Q3. How was Bruno just the same as before?

Ans: He was just as sweet, mischievous and playful.

Q4. Who did Bruno love above all?

Ans: He loved writer’s wife above all.

Q5. What name was given to the baby bear after Bruno?

Ans: The baby bear was given another name ‘BABA’ after Bruno.

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Extract 4

After that, friends visiting Mysore were begged to make a point of going to the zoo and seeing how Baba was getting along. They reported that he was well but looked very thin and sad. All the keepers at the zoo said he was fretting. For three months I managed to restrain my wife from visiting Mysore. Then she said one day, “I must see Baba. Either you take me by car; or I will go myself by bus or train.” So I took her by car.

Q1. Where was Baba living?

Ans:  He was living in the zoo of Mysore.

Q2. What reports came about Baba from the zoo of Mysore?

Ans:  The reports said that Baba was well but looked very thin and sad.

Q3. What could the writer managed for three months?

Ans:  He managed to restrain his wife from visiting the zoo.

Q4. Why did the writer’s wife want to visit Mysore?

Ans: She wanted to see Baba in the zoo of Mysore.

Q5. How did they go to meet Baba?

Ans: They went there by the car.

Extract 5

For the next three hours she would not leave that cage. She gave him tea, lemonade, cakes, ice-cream and what not. Then ‘closing time’ came and we had to leave. My wife cried bitterly; Baba cried bitterly; even the hardened curator and the keepers felt depressed. As for me, I had reconciled myself to what I knew was going to happen next. “Oh please, sir,” she asked the curator, “may I have my Baba back”?

Q1. What does ‘closing time’ refer to in the passage?

Ans: It was the time when visitors in the zoo had to leave.

Q2. What did the writer’s wife and Baba do when it was the closing time?

Ans:  Both of them wept bitterly when it was the closing time.

Q3. What did the writer know was going to happen?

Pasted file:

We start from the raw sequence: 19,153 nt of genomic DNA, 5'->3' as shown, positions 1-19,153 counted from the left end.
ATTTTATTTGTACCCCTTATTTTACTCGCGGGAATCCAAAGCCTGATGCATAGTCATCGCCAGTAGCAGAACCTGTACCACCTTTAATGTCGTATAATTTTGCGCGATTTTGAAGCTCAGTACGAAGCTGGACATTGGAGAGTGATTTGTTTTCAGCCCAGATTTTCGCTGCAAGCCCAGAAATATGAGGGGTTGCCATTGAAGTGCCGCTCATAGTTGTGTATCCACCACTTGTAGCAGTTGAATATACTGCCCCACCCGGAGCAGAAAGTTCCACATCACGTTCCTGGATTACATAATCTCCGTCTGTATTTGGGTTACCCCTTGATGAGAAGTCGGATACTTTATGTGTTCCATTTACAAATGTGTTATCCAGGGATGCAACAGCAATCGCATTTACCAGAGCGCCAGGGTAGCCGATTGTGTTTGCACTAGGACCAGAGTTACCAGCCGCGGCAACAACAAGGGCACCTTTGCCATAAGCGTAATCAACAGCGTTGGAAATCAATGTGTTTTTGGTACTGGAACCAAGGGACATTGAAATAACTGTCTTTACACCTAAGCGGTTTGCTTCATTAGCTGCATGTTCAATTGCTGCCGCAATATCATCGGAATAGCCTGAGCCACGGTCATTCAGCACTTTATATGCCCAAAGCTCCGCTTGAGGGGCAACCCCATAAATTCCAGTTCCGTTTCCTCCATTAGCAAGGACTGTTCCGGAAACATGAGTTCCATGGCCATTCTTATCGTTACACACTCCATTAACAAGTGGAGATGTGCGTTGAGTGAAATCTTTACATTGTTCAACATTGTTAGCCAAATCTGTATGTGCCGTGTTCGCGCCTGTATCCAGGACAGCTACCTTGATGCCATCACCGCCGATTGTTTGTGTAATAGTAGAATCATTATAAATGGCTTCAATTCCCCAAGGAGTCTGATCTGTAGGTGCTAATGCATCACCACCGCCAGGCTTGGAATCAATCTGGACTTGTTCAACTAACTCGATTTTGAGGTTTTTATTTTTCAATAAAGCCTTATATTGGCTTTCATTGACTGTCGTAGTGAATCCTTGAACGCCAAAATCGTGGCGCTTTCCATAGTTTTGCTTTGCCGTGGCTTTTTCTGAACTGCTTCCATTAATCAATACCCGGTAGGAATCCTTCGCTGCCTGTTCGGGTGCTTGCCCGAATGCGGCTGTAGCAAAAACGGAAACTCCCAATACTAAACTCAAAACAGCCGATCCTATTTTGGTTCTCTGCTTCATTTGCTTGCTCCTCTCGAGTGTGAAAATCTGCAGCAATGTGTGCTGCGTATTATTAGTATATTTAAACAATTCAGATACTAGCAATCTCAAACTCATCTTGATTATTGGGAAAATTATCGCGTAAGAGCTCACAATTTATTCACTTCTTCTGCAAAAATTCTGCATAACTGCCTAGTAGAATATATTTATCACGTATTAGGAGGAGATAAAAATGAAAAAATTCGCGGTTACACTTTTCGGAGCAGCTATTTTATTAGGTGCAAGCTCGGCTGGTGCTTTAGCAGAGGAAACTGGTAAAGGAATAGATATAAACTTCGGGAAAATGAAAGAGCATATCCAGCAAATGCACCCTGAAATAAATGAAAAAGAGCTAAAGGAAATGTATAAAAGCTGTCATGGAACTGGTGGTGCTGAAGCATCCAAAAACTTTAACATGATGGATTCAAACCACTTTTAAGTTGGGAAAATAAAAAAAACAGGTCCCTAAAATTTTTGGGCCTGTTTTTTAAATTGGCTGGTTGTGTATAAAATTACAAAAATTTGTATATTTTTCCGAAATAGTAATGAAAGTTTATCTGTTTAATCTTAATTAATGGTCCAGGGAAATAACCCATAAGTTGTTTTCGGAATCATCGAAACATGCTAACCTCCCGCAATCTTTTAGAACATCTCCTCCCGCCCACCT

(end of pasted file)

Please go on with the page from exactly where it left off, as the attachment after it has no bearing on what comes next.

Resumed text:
Ans: He knew that his wife would ask for taking Baba back to home.

Q4. Write the antonym of the word ‘Depressed” given in the passage.

Ans: Delighted

Q5. Write the synonyms of the word ‘Depressed” given in the passage.

Ans: Misery, Sad

Extract 6

There followed the return journey to Bangalore and a visit to the superintendent’s bungalow. A tearful pleading: “Baba and I are both fretting for each other. Will you please give him back to me?” He was a kind-hearted man and consented. Not only that, but he wrote to the curator telling him to lend us a cage for transporting the bear to Bangalore.

Q1. Why did the writer and his wife visit to the superintendent’s bungalow?

Ans: He was the in- charge of the zoo. So to take permission for taking Baba back home, they visited superintendent’s bungalow.

Q2. What kind of person the superintendent was?

Ans: He was a kind hearted man.

Q3. Did he agree to send Baba back to writer’s home?

Ans : Yes, he agreed to send Baba back to writer’s home.

Q4.  What did he write in the letter to the curator?

Ans: He wrote to lend a cage to the writer for transporting the bear to Bangalore.

Q5. Which word in the passage means “to agree to something; to allow something to happen”?

Ans: The word consented means “to agree to something; to allow something to happen”.